“Place your oxygen mask over your own face before putting an oxygen mask on your child.”
Ahhh it sounds so easy, doesn’t it? Take care of yourself first so that you’re able to care of others. The logic is certainly sound. And in the case of putting on your oxygen mask (the inevitable hysteria, blind fear and trauma associated with aviation incidents aside), seems like a manageable action plan.
Perhaps where allergy parenting is concerned, the analogy is slightly different. In the case of unexplained non-IGE allergies, often featuring severe and ongoing reflux, persistent skin conditions, stomach cramps and chronic malabsorption diarrhoea, it’s more complex. More like attempting to continuously hold your oxygen mask to your face while cooking a meal, comforting a baby and simultaneously entertaining a toddler and their pet bear who’s trying to overturn every piece of furniture in your house. (The pet bear is the allergy- in case that wasn’t clear!)
I remember the health visitor making suggestions for how to keep your oxygen mask on. The risk of post-natal depression, after all, is very real in overtired, overwhelmed and overstretched Mama’s. Suggestions such as an activity for yourself each day. A trip out for a coffee with a friend. A long, bubbly bath with your favourite book in the evening. All lovely suggestions I might add. But they neglect to take the bear into account! For a good number of allergy families, the bear, never, ever, sleeps.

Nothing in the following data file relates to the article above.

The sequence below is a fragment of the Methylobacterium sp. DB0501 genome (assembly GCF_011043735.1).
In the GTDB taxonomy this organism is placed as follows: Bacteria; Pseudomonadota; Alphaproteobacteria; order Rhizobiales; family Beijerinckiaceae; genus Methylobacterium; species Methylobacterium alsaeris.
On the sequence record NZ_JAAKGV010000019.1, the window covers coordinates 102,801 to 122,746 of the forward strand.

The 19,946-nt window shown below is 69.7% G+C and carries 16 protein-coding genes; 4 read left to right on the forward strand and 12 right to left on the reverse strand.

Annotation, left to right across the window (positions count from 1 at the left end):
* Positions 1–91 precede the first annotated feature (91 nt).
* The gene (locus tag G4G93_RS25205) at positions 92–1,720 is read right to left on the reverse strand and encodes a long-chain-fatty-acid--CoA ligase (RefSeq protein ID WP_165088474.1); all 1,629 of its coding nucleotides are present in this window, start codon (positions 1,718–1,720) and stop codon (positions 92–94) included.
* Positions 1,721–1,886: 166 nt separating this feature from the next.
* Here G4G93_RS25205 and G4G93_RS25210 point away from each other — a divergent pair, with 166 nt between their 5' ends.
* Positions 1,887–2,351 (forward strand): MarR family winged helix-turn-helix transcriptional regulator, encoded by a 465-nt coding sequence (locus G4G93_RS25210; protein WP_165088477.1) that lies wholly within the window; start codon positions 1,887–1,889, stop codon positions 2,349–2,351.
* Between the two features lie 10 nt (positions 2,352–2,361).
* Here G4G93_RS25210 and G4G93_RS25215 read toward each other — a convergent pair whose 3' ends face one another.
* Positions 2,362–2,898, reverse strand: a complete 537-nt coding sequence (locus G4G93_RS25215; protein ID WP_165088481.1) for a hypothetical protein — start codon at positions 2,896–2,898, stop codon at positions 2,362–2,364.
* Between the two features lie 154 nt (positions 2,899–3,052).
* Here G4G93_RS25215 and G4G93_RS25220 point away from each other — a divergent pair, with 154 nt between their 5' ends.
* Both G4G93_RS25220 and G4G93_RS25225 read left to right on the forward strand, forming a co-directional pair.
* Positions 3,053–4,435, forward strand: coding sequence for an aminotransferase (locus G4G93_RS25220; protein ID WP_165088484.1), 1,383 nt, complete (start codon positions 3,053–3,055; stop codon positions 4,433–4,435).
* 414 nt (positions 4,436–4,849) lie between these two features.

For me, the solution has been about moving the sitting room experience upstairs. By building a Mama nest by the baby/toddler bed, I’ve managed to create a special space and time that I look forward to each day. The close proximity to the allergy baby sleeping on his wedge, means that a simple extension of the arm enables me to vomit catch and prevent the otherwise unavoidable wake ups without having to move. My Netflix binges can continue with minimal interruption and if the little one needs holding, the lighting and ambiance remain constant and don’t end up waking him any further than necessary.
The addition of fairy lights, bean bags, a super soft throw and a travel kettle may have been the result of an overtired whim, but they’ve certainly improved quality of the nest experience too!
Xx Allergy Mama